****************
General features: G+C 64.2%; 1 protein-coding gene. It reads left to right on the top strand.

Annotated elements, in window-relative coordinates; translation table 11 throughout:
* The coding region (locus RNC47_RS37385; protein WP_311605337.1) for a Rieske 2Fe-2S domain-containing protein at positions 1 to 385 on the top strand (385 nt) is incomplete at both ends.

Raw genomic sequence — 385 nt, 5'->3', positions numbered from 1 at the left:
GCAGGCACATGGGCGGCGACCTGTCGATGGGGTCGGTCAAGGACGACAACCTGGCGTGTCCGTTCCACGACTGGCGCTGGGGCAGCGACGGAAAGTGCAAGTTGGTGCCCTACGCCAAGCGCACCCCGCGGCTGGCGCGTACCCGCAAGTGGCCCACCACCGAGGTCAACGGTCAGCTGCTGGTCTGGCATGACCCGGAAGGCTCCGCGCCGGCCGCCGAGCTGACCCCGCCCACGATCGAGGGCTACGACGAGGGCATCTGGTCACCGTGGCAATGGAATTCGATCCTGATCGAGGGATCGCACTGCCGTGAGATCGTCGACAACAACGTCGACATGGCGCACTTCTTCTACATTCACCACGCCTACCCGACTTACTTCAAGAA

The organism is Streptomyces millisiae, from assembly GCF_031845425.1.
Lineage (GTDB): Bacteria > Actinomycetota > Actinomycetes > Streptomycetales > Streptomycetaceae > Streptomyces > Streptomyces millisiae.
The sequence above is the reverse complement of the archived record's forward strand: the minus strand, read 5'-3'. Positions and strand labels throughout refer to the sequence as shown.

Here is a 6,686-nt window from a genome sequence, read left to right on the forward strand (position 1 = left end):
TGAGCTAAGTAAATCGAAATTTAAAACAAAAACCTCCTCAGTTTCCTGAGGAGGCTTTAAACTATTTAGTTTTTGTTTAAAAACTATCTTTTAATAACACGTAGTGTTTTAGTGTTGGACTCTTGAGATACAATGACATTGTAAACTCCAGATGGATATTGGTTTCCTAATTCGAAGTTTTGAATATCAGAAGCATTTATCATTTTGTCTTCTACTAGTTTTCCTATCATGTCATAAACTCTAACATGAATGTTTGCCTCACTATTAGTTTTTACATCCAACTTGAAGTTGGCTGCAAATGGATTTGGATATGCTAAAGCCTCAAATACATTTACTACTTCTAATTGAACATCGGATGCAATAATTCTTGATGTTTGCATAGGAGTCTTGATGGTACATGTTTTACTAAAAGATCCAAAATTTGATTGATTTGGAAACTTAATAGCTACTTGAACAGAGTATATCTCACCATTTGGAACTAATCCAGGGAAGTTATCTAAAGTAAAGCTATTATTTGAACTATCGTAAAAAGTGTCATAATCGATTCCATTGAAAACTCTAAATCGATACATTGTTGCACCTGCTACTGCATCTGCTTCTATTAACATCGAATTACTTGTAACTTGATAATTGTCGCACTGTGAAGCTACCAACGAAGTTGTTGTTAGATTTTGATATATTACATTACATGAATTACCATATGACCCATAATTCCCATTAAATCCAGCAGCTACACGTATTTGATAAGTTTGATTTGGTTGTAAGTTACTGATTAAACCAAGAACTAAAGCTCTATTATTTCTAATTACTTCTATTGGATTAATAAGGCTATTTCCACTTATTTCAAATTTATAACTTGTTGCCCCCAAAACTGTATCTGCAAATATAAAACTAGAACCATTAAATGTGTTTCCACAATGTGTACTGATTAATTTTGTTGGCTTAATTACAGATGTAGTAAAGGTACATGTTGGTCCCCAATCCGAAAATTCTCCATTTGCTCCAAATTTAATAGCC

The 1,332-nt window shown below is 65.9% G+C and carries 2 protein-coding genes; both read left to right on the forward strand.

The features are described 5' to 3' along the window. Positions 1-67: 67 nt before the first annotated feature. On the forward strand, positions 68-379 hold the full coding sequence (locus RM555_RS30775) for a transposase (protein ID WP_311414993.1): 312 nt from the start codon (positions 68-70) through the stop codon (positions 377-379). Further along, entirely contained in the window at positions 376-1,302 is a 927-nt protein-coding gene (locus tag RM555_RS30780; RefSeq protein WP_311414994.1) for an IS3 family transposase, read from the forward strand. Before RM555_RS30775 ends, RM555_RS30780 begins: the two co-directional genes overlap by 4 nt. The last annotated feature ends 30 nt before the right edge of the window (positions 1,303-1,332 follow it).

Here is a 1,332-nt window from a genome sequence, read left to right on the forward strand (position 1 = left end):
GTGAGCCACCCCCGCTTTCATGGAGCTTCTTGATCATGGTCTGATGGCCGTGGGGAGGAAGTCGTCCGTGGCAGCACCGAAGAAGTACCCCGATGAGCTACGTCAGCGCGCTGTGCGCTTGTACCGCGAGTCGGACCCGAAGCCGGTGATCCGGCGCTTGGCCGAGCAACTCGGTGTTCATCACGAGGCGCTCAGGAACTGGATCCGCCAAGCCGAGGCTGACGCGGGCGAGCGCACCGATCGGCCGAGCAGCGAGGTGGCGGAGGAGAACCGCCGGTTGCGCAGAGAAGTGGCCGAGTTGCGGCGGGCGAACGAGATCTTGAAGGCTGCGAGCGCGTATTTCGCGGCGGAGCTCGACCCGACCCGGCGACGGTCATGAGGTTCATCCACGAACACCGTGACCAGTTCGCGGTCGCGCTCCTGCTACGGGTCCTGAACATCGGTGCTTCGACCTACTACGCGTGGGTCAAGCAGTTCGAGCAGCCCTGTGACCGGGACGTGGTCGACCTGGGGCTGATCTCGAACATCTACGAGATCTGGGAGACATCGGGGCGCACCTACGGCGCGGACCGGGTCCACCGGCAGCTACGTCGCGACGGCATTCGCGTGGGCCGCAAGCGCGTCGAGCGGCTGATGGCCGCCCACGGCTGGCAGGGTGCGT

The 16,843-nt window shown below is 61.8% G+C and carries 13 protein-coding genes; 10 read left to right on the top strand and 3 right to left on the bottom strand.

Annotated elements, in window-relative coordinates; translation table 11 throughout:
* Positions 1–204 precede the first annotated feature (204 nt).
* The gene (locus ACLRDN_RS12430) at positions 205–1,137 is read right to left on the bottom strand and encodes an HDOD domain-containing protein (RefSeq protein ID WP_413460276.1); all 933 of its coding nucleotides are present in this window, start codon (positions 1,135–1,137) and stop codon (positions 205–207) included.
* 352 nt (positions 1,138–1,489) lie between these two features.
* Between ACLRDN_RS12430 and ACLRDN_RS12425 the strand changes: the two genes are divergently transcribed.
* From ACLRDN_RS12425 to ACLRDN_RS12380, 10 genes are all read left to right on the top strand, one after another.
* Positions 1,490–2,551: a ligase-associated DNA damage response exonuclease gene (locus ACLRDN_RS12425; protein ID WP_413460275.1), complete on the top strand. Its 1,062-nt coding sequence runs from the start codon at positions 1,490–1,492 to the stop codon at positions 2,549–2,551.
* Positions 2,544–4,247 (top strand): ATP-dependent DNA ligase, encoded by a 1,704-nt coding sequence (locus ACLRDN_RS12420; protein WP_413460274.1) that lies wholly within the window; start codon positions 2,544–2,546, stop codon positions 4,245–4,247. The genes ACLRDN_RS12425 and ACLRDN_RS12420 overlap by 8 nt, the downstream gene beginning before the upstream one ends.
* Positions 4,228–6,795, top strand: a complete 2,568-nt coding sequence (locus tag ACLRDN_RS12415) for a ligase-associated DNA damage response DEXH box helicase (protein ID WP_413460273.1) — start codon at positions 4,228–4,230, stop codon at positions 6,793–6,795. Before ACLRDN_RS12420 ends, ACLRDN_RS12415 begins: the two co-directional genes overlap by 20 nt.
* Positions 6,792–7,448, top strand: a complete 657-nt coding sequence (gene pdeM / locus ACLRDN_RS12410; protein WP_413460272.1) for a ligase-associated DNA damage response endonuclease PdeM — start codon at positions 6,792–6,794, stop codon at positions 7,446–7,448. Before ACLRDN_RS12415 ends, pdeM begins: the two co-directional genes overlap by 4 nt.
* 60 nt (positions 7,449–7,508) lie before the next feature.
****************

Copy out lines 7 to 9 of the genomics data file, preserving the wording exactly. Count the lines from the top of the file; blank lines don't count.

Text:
Lineage (GTDB): Bacteria > Actinomycetota > Actinomycetes > Streptomycetales > Streptomycetaceae > Streptomyces > Streptomyces millisiae.
The sequence above is the reverse complement of the archived record's forward strand: the minus strand, read 5'-3'. Positions and strand labels throughout refer to the sequence as shown.

Here is a 6,686-nt window from a genome sequence, read left to right on the forward strand (position 1 = left end):